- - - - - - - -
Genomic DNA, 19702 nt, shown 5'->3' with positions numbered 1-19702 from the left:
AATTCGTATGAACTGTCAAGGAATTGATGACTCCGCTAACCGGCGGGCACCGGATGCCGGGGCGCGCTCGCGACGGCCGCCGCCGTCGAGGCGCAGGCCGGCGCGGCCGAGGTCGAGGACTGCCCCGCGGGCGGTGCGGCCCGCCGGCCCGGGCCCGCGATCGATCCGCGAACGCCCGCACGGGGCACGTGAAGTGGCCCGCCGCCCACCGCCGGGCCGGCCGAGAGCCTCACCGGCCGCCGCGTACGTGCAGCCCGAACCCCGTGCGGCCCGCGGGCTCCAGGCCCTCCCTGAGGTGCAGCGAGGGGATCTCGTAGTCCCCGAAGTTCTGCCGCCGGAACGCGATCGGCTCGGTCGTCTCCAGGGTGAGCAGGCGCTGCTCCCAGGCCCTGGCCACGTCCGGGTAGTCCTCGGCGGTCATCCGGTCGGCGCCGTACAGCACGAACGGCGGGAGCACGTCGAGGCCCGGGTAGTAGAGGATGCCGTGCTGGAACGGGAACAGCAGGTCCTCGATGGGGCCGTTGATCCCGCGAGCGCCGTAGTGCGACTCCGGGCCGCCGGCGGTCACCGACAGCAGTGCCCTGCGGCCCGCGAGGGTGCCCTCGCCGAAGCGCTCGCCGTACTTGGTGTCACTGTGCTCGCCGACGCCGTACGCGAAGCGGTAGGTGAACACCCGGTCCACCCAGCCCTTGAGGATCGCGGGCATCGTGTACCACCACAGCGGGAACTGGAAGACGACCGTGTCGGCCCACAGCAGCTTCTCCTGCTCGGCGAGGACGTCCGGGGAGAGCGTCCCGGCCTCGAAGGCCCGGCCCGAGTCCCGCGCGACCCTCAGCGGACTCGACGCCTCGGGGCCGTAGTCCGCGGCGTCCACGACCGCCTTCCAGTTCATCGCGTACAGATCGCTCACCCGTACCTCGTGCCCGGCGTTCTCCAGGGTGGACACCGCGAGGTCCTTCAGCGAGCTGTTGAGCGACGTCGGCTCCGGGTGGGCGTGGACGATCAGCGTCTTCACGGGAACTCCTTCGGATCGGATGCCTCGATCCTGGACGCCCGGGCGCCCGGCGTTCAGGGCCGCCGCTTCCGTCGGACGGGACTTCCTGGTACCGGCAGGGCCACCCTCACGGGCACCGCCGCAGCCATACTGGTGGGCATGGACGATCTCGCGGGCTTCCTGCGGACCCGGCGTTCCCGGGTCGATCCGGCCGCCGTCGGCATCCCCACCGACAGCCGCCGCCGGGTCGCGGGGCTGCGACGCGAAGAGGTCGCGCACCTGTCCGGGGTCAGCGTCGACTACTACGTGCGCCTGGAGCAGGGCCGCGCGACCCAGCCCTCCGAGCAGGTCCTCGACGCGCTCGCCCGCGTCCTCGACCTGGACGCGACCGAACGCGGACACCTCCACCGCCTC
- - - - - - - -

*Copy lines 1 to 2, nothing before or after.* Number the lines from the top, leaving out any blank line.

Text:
Genomic DNA, 19702 nt, shown 5'->3' with positions numbered 1-19702 from the left:
AATTCGTATGAACTGTCAAGGAATTGATGACTCCGCTAACCGGCGGGCACCGGATGCCGGGGCGCGCTCGCGACGGCCGCCGCCGTCGAGGCGCAGGCCGGCGCGGCCGAGGTCGAGGACTGCCCCGCGGGCGGTGCGGCCCGCCGGCCCGGGCCCGCGATCGATCCGCGAACGCCCGCACGGGGCACGTGAAGTGGCCCGCCGCCCACCGCCGGGCCGGCCGAGAGCCTCACCGGCCGCCGCGTACGTGCAGCCCGAACCCCGTGCGGCCCGCGGGCTCCAGGCCCTCCCTGAGGTGCAGCGAGGGGATCTCGTAGTCCCCGAAGTTCTGCCGCCGGAACGCGATCGGCTCGGTCGTCTCCAGGGTGAGCAGGCGCTGCTCCCAGGCCCTGGCCACGTCCGGGTAGTCCTCGGCGGTCATCCGGTCGGCGCCGTACAGCACGAACGGCGGGAGCACGTCGAGGCCCGGGTAGTAGAGGATGCCGTGCTGGAACGGGAACAGCAGGTCCTCGATGGGGCCGTTGATCCCGCGAGCGCCGTAGTGCGACTCCGGGCCGCCGGCGGTCACCGACAGCAGTGCCCTGCGGCCCGCGAGGGTGCCCTCGCCGAAGCGCTCGCCGTACTTGGTGTCACTGTGCTCGCCGACGCCGTACGCGAAGCGGTAGGTGAACACCCGGTCCACCCAGCCCTTGAGGATCGCGGGCATCGTGTACCACCACAGCGGGAACTGGAAGACGACCGTGTCGGCCCACAGCAGCTTCTCCTGCTCGGCGAGGACGTCCGGGGAGAGCGTCCCGGCCTCGAAGGCCCGGCCCGAGTCCCGCGCGACCCTCAGCGGACTCGACGCCTCGGGGCCGTAGTCCGCGGCGTCCACGACCGCCTTCCAGTTCATCGCGTACAGATCGCTCACCCGTACCTCGTGCCCGGCGTTCTCCAGGGTGGACACCGCGAGGTCCTTCAGCGAGCTGTTGAGCGACGTCGGCTCCGGGTGGGCGTGGACGATCAGCGTCTTCACGGGAACTCCTTCGGATCGGATGCCTCGATCCTGGACGCCCGGGCGCCCGGCGTTCAGGGCCGCCGCTTCCGTCGGACGGGACTTCCTGGTACCGGCAGGGCCACCCTCACGGGCACCGCCGCAGCCATACTGGTGGGCATGGACGATCTCGCGGGCTTCCTGCGGACCCGGCGTTCCCGGGTCGATCCGGCCGCCGTCGGCATCCCCACCGACAGCCGCCGCCGGGTCGCGGGGCTGCGACGCGAAGAGGTCGCGCACCTGTCCGGGGTCAGCGTCGACTACTACGTGCGCCTGGAGCAGGGCCGCGCGACCCAGCCCTCCGAGCAGGTCCTCGACGCGCTCGCCCGCGTCCTCGACCTGGACGCGACCGAACGCGGACACCTCCACCGCCTC